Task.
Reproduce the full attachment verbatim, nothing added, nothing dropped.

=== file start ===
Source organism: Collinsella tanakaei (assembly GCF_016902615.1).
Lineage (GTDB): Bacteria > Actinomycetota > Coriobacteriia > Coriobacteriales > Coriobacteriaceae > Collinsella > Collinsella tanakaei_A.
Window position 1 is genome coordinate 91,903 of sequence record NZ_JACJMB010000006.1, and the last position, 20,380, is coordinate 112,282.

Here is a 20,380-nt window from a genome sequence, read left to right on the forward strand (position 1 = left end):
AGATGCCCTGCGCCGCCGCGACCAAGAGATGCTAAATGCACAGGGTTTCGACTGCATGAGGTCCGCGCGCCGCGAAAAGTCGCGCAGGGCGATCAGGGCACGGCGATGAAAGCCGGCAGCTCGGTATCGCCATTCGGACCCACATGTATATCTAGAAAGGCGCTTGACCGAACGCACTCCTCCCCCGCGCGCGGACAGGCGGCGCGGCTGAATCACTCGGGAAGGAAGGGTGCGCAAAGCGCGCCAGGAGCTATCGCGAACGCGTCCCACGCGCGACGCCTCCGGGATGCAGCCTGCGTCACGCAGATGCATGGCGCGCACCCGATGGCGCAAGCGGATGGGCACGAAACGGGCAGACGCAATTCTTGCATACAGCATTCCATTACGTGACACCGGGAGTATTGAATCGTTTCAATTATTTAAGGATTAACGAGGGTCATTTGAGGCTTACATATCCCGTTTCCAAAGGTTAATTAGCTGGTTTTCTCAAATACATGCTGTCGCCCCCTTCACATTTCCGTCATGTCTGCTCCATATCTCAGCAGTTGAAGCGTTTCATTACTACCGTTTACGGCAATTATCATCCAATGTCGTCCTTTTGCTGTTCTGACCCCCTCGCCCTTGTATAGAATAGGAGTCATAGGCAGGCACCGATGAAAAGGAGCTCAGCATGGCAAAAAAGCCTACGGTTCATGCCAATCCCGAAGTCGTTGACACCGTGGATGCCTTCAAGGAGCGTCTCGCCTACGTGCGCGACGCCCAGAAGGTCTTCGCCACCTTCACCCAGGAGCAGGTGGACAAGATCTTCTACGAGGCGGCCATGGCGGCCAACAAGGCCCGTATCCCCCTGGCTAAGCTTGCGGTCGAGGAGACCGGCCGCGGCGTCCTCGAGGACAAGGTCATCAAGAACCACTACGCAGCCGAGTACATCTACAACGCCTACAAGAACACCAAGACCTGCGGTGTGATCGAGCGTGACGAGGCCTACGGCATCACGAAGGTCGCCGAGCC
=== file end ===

Source organism: Collinsella tanakaei (assembly GCF_016902615.1).
Lineage (GTDB): Bacteria > Actinomycetota > Coriobacteriia > Coriobacteriales > Coriobacteriaceae > Collinsella > Collinsella tanakaei_A.
Window position 1 is genome coordinate 91,903 of sequence record NZ_JACJMB010000006.1, and the last position, 20,380, is coordinate 112,282.

Here is a 20,380-nt window from a genome sequence, read left to right on the forward strand (position 1 = left end):
AGATGCCCTGCGCCGCCGCGACCAAGAGATGCTAAATGCACAGGGTTTCGACTGCATGAGGTCCGCGCGCCGCGAAAAGTCGCGCAGGGCGATCAGGGCACGGCGATGAAAGCCGGCAGCTCGGTATCGCCATTCGGACCCACATGTATATCTAGAAAGGCGCTTGACCGAACGCACTCCTCCCCCGCGCGCGGACAGGCGGCGCGGCTGAATCACTCGGGAAGGAAGGGTGCGCAAAGCGCGCCAGGAGCTATCGCGAACGCGTCCCACGCGCGACGCCTCCGGGATGCAGCCTGCGTCACGCAGATGCATGGCGCGCACCCGATGGCGCAAGCGGATGGGCACGAAACGGGCAGACGCAATTCTTGCATACAGCATTCCATTACGTGACACCGGGAGTATTGAATCGTTTCAATTATTTAAGGATTAACGAGGGTCATTTGAGGCTTACATATCCCGTTTCCAAAGGTTAATTAGCTGGTTTTCTCAAATACATGCTGTCGCCCCCTTCACATTTCCGTCATGTCTGCTCCATATCTCAGCAGTTGAAGCGTTTCATTACTACCGTTTACGGCAATTATCATCCAATGTCGTCCTTTTGCTGTTCTGACCCCCTCGCCCTTGTATAGAATAGGAGTCATAGGCAGGCACCGATGAAAAGGAGCTCAGCATGGCAAAAAAGCCTACGGTTCATGCCAATCCCGAAGTCGTTGACACCGTGGATGCCTTCAAGGAGCGTCTCGCCTACGTGCGCGACGCCCAGAAGGTCTTCGCCACCTTCACCCAGGAGCAGGTGGACAAGATCTTCTACGAGGCGGCCATGGCGGCCAACAAGGCCCGTATCCCCCTGGCTAAGCTTGCGGTCGAGGAGACCGGCCGCGGCGTCCTCGAGGACAAGGTCATCAAGAACCACTACGCAGCCGAGTACATCTACAACGCCTACAAGAACACCAAGACCTGCGGTGTGATCGAGCGTGACGAGGCCTACGGCATCACGAAGGTCGCCGAGCC